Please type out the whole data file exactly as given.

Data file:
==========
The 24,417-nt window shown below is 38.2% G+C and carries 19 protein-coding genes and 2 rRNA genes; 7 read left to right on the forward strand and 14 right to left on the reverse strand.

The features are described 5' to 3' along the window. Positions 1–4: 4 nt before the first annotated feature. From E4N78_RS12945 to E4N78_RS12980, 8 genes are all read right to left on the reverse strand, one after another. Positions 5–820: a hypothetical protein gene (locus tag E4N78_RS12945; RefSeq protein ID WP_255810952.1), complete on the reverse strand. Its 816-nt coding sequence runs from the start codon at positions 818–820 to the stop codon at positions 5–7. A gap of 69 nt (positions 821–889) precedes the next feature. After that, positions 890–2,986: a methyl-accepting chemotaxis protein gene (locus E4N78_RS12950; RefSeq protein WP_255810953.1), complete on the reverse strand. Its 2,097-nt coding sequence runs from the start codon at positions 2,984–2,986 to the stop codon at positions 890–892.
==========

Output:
The 24,417-nt window shown below is 38.2% G+C and carries 19 protein-coding genes and 2 rRNA genes; 7 read left to right on the forward strand and 14 right to left on the reverse strand.

The features are described 5' to 3' along the window. Positions 1–4: 4 nt before the first annotated feature. From E4N78_RS12945 to E4N78_RS12980, 8 genes are all read right to left on the reverse strand, one after another. Positions 5–820: a hypothetical protein gene (locus tag E4N78_RS12945; RefSeq protein ID WP_255810952.1), complete on the reverse strand. Its 816-nt coding sequence runs from the start codon at positions 818–820 to the stop codon at positions 5–7. A gap of 69 nt (positions 821–889) precedes the next feature. After that, positions 890–2,986: a methyl-accepting chemotaxis protein gene (locus E4N78_RS12950; RefSeq protein WP_255810953.1), complete on the reverse strand. Its 2,097-nt coding sequence runs from the start codon at positions 2,984–2,986 to the stop codon at positions 890–892.